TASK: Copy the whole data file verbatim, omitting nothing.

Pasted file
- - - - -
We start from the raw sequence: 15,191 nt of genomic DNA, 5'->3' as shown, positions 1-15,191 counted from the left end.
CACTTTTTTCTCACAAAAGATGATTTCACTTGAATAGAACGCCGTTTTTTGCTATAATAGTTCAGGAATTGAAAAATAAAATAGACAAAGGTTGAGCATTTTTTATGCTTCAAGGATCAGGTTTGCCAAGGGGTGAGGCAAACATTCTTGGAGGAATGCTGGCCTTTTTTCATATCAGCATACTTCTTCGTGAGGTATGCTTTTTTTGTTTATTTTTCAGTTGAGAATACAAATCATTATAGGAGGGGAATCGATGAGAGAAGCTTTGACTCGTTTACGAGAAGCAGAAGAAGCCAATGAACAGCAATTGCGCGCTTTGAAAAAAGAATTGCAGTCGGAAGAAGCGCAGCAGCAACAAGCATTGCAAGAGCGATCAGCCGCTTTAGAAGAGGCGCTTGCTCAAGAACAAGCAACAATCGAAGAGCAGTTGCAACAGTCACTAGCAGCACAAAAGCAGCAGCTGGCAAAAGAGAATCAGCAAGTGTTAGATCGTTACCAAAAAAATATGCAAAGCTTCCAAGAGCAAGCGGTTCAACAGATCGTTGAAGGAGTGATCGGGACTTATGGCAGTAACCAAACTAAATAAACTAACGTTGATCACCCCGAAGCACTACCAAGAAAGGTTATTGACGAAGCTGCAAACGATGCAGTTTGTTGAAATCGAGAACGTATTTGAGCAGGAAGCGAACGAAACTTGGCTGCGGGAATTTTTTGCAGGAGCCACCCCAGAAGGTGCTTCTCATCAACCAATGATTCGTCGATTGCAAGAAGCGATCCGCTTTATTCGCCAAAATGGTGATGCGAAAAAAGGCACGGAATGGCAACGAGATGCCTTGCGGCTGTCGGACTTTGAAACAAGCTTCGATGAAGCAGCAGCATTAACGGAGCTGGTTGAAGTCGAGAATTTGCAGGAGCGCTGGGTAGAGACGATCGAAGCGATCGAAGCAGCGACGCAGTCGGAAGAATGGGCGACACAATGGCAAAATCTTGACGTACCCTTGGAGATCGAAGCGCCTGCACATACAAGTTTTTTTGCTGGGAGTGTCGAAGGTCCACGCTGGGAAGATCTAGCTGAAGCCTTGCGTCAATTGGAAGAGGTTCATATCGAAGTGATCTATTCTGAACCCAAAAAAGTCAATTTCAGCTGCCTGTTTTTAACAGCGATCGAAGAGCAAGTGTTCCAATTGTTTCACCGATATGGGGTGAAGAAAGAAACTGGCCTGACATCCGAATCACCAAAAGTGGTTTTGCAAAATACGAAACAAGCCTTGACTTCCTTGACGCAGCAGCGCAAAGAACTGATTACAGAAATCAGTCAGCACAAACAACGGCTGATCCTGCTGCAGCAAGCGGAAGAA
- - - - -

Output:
We start from the raw sequence: 15,191 nt of genomic DNA, 5'->3' as shown, positions 1-15,191 counted from the left end.
CACTTTTTTCTCACAAAAGATGATTTCACTTGAATAGAACGCCGTTTTTTGCTATAATAGTTCAGGAATTGAAAAATAAAATAGACAAAGGTTGAGCATTTTTTATGCTTCAAGGATCAGGTTTGCCAAGGGGTGAGGCAAACATTCTTGGAGGAATGCTGGCCTTTTTTCATATCAGCATACTTCTTCGTGAGGTATGCTTTTTTTGTTTATTTTTCAGTTGAGAATACAAATCATTATAGGAGGGGAATCGATGAGAGAAGCTTTGACTCGTTTACGAGAAGCAGAAGAAGCCAATGAACAGCAATTGCGCGCTTTGAAAAAAGAATTGCAGTCGGAAGAAGCGCAGCAGCAACAAGCATTGCAAGAGCGATCAGCCGCTTTAGAAGAGGCGCTTGCTCAAGAACAAGCAACAATCGAAGAGCAGTTGCAACAGTCACTAGCAGCACAAAAGCAGCAGCTGGCAAAAGAGAATCAGCAAGTGTTAGATCGTTACCAAAAAAATATGCAAAGCTTCCAAGAGCAAGCGGTTCAACAGATCGTTGAAGGAGTGATCGGGACTTATGGCAGTAACCAAACTAAATAAACTAACGTTGATCACCCCGAAGCACTACCAAGAAAGGTTATTGACGAAGCTGCAAACGATGCAGTTTGTTGAAATCGAGAACGTATTTGAGCAGGAAGCGAACGAAACTTGGCTGCGGGAATTTTTTGCAGGAGCCACCCCAGAAGGTGCTTCTCATCAACCAATGATTCGTCGATTGCAAGAAGCGATCCGCTTTATTCGCCAAAATGGTGATGCGAAAAAAGGCACGGAATGGCAACGAGATGCCTTGCGGCTGTCGGACTTTGAAACAAGCTTCGATGAAGCAGCAGCATTAACGGAGCTGGTTGAAGTCGAGAATTTGCAGGAGCGCTGGGTAGAGACGATCGAAGCGATCGAAGCAGCGACGCAGTCGGAAGAATGGGCGACACAATGGCAAAATCTTGACGTACCCTTGGAGATCGAAGCGCCTGCACATACAAGTTTTTTTGCTGGGAGTGTCGAAGGTCCACGCTGGGAAGATCTAGCTGAAGCCTTGCGTCAATTGGAAGAGGTTCATATCGAAGTGATCTATTCTGAACCCAAAAAAGTCAATTTCAGCTGCCTGTTTTTAACAGCGATCGAAGAGCAAGTGTTCCAATTGTTTCACCGATATGGGGTGAAGAAAGAAACTGGCCTGACATCCGAATCACCAAAAGTGGTTTTGCAAAATACGAAACAAGCCTTGACTTCCTTGACGCAGCAGCGCAAAGAACTGATTACAGAAATCAGTCAGCACAAACAACGGCTGATCCTGCTGCAGCAAGCGGAAGAA